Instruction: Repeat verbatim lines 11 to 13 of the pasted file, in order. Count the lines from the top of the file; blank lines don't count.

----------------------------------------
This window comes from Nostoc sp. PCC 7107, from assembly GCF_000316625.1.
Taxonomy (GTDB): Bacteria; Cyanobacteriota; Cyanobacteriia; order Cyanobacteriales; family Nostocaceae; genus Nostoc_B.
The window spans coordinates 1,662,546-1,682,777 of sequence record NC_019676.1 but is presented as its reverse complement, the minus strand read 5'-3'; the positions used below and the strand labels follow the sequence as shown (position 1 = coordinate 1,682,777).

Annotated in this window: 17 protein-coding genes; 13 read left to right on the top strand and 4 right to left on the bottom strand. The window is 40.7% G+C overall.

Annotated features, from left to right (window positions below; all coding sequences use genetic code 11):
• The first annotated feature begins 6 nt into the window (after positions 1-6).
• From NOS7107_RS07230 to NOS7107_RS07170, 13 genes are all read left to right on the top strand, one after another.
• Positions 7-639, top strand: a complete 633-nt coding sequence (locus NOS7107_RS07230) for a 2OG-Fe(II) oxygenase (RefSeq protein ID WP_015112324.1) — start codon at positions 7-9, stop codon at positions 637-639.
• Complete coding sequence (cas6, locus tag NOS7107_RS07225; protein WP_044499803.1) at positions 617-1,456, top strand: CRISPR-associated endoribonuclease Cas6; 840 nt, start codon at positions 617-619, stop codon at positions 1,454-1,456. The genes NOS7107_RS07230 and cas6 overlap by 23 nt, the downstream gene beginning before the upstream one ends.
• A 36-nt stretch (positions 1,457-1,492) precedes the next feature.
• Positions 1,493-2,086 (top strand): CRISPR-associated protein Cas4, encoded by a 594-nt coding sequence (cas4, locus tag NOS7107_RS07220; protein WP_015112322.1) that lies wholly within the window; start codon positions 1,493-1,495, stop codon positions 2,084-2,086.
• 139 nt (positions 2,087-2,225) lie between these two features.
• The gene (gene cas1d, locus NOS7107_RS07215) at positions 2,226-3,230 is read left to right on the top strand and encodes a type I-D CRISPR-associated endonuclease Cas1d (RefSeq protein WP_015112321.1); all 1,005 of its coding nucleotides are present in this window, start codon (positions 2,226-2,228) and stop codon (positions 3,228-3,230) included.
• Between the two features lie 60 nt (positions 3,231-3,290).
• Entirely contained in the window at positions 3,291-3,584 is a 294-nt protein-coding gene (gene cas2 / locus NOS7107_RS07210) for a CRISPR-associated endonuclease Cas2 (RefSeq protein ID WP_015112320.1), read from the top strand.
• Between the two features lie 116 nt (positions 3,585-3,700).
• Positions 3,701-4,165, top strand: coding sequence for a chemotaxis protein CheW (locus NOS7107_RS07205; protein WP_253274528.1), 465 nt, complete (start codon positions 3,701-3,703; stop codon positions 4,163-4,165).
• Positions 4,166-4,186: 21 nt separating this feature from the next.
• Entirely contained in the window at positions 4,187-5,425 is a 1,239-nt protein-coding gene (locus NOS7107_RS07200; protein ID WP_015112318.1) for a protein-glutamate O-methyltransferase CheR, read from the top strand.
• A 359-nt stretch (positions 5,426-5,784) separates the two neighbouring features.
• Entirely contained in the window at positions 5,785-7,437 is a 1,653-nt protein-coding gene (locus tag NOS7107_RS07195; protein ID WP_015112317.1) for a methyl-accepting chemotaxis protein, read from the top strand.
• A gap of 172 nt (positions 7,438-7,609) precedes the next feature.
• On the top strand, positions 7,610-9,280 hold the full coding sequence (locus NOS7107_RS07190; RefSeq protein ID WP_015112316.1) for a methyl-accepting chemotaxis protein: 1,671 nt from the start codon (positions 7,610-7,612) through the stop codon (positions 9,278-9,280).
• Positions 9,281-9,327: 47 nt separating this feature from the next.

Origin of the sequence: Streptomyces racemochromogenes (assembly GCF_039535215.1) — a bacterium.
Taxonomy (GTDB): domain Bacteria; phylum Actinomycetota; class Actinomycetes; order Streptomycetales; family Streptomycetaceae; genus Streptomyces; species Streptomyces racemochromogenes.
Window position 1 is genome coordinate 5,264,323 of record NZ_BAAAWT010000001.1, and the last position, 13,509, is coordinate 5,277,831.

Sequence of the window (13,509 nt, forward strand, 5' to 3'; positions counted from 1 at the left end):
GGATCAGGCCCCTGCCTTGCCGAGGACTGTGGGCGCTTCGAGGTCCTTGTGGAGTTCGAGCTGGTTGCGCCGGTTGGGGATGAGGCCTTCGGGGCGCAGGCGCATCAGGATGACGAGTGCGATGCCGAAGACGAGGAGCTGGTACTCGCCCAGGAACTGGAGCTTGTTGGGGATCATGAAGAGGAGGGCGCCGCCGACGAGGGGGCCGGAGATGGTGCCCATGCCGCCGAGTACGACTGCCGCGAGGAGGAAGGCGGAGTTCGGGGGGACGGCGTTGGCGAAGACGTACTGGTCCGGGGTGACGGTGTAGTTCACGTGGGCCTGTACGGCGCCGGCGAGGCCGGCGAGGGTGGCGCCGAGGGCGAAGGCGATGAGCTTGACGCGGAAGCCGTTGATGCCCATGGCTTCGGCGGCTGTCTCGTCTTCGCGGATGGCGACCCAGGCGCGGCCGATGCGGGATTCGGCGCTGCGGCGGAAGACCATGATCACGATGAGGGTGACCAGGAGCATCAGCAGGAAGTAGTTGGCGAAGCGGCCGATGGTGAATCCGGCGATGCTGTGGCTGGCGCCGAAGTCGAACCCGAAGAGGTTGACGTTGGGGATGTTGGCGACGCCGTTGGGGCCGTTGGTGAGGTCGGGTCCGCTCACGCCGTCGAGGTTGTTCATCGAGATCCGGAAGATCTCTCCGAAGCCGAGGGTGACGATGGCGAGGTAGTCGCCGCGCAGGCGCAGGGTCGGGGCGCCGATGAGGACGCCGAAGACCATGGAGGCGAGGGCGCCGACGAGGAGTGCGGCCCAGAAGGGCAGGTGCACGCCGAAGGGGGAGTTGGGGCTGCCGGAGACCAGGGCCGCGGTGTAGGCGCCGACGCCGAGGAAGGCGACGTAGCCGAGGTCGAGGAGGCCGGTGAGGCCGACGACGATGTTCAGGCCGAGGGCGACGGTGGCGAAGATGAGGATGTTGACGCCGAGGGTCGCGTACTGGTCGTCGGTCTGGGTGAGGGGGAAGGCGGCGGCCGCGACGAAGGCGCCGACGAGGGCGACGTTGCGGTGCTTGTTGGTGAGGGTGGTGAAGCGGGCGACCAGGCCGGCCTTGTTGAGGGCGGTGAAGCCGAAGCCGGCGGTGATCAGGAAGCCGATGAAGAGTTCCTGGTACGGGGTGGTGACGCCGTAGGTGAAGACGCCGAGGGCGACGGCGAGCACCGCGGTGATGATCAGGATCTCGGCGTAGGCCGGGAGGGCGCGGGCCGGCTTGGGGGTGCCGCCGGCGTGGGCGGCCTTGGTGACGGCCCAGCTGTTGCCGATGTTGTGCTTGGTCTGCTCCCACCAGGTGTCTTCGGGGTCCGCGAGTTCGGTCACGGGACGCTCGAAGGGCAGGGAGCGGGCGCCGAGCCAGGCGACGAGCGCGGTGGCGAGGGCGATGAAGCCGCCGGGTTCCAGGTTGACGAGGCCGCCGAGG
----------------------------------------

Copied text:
• Positions 1,493-2,086 (top strand): CRISPR-associated protein Cas4, encoded by a 594-nt coding sequence (cas4, locus tag NOS7107_RS07220; protein WP_015112322.1) that lies wholly within the window; start codon positions 1,493-1,495, stop codon positions 2,084-2,086.
• 139 nt (positions 2,087-2,225) lie between these two features.
• The gene (gene cas1d, locus NOS7107_RS07215) at positions 2,226-3,230 is read left to right on the top strand and encodes a type I-D CRISPR-associated endonuclease Cas1d (RefSeq protein WP_015112321.1); all 1,005 of its coding nucleotides are present in this window, start codon (positions 2,226-2,228) and stop codon (positions 3,228-3,230) included.